And that last one is cru­cial. There has long been a per­cep­tion that Mar­vel has a vil­lain prob­lem, with their bad guys ei­ther be­ing weak fac­sim­i­les of the hero (hello, Iron Man’s’ Iron­mon­ger), or bor­ing, two-di­men­sional goons (hey there, Guardians Of The

Gal­axy’s Ro­nan The Ac­cuser, who doesn’t even do any ac­cus­ing). And while they’ve made great strides re­cently with the likes of Cap­tain Amer­ica: Civil War’s lay­ered Baron Zemo, Thor: Rag­narok’s de­li­ciously evil Hela, and Black Pan­ther’s tor­tured, right­eous Kill­mon­ger, that per­cep­tion also has it that the Mar­vel vil­lain to beat is Tom Hid­dle­ston’s Loki. So, by hav­ing Thanos snap Loki’s neck like a twig, the Rus­sos im­me­di­ately set out their stall. This Thanos isn’t go­ing to be sit­ting around (he even has a line later about how he al­ways hated his chair; un­usu­ally meta for a Mar­vel movie). He’s go­ing to be so evil that the pre­vi­ous MVP (most vil­lain­ous player) is to him but an in­signif­i­cant speck.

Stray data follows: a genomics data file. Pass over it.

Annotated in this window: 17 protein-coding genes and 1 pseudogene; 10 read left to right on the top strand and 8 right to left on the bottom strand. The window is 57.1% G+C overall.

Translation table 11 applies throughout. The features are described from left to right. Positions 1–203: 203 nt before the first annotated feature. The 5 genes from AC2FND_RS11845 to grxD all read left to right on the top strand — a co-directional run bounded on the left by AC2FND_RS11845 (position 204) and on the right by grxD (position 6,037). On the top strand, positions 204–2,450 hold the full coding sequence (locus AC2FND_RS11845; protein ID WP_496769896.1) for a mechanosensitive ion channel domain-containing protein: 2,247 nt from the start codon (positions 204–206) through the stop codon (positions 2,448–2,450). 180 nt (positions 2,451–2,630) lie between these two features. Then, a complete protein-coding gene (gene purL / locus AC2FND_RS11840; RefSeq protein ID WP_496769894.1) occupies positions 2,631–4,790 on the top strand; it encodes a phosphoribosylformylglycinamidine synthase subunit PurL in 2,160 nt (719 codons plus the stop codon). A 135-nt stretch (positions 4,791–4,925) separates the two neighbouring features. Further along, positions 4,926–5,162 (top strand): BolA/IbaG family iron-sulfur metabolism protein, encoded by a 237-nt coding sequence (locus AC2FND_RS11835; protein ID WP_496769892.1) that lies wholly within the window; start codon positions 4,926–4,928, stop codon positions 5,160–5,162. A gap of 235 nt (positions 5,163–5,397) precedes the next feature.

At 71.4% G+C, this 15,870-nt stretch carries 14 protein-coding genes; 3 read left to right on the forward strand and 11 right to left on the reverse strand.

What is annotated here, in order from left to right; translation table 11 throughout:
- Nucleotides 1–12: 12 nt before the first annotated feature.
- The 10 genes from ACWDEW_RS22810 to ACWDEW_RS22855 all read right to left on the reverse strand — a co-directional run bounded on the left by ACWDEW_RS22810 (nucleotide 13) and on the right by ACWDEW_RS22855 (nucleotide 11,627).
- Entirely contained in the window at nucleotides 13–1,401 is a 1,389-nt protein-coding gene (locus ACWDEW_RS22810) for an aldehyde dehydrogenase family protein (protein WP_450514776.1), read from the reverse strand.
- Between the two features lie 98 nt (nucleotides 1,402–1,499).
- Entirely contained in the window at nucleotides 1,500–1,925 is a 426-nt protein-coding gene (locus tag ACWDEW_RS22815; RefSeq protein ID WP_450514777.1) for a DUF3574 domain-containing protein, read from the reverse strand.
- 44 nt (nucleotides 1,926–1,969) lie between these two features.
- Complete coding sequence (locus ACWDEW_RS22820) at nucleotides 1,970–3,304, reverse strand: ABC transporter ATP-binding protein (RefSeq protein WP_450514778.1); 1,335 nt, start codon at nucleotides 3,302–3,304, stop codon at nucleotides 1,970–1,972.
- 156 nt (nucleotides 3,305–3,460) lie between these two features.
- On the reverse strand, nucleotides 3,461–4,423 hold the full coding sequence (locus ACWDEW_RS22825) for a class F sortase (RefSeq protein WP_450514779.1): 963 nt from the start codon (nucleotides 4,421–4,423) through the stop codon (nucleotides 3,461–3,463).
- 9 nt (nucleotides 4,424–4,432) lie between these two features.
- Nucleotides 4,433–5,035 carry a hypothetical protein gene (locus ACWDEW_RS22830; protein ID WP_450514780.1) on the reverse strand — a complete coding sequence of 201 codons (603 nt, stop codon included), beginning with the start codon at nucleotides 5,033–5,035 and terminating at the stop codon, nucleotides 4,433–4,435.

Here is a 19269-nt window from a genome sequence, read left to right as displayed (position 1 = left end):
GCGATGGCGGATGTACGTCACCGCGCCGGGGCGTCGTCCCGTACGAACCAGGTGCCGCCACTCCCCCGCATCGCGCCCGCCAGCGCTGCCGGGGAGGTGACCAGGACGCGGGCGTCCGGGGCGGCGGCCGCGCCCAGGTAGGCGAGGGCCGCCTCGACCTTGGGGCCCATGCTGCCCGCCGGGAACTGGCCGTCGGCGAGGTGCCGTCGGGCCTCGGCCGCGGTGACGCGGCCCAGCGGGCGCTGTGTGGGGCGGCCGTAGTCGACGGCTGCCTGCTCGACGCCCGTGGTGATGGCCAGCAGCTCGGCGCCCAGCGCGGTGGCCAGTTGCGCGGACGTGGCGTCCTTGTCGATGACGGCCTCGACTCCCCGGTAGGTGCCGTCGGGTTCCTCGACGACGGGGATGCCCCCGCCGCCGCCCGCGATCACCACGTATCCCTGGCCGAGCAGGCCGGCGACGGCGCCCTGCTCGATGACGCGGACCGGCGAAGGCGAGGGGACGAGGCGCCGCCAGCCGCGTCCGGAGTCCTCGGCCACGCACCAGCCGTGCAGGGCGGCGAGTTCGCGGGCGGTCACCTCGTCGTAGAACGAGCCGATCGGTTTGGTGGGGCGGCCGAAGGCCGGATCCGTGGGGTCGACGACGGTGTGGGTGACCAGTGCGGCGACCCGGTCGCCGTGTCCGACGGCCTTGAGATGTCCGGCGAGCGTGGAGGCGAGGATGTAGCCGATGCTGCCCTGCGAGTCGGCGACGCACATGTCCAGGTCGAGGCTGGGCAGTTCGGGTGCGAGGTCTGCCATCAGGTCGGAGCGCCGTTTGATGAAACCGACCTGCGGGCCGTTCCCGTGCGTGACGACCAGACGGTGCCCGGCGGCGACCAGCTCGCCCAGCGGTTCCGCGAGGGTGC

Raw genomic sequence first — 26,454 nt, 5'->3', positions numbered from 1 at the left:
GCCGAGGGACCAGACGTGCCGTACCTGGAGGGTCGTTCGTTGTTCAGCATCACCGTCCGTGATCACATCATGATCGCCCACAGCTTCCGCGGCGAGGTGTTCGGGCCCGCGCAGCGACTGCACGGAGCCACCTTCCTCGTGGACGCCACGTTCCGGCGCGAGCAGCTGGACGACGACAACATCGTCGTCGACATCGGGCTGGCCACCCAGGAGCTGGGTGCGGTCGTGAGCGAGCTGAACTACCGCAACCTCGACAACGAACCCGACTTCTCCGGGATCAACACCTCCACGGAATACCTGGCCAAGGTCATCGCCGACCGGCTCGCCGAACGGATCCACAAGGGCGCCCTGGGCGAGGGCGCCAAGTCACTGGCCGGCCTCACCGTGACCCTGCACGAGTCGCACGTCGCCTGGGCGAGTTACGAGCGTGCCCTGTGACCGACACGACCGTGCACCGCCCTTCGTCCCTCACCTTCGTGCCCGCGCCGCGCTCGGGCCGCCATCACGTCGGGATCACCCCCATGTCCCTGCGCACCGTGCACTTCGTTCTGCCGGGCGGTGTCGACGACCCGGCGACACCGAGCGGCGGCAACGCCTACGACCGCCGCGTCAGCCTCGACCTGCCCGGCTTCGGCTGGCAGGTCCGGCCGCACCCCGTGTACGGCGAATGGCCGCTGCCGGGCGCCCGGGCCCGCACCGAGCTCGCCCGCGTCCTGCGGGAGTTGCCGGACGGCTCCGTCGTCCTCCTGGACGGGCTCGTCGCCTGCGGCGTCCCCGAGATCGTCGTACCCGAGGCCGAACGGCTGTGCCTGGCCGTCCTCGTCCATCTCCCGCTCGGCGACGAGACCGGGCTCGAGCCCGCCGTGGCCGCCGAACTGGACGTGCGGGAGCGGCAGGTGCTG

From there, though, some­thing in­ter­est­ing hap­pens. As in, Thanos be­comes in­ter­est­ing. Aware that they need to back up his bulk, the Rus­sos ce­ment his char­ac­ter. They’re aided and abet­ted won­der­fully by Josh Brolin’s tex­tured per­for­mance, and the sen­sa­tional work of the ef­fects com­pa­nies en­trusted with mak­ing Thanos as photo-real as a gi­ant pur­ple man with bol­locks for a chin can be.

When Thanos is not on cam­era, char­ac­ters are al­most al­ways talk­ing about him, of­ten in ter­ri­fied, hushed tones, en­hanc­ing our un­der­stand­ing of his quest to unite all six In­fin­ity Stones and bring bal­ance to the uni­verse by wip­ing out half of all liv­ing things with a sin­gle click of his fin­gers. This, of course, doesn’t make a lot of sense (he’d have to do it ev­ery 30 years or so to deal with pop­u­la­tion spikes, for one thing). But Thanos is as Thanos does, and it’s im­por­tant to note that, though he seems rea­son­able and log­i­cal, he’s mad as a box of Mus­pel­heimian fire dragons.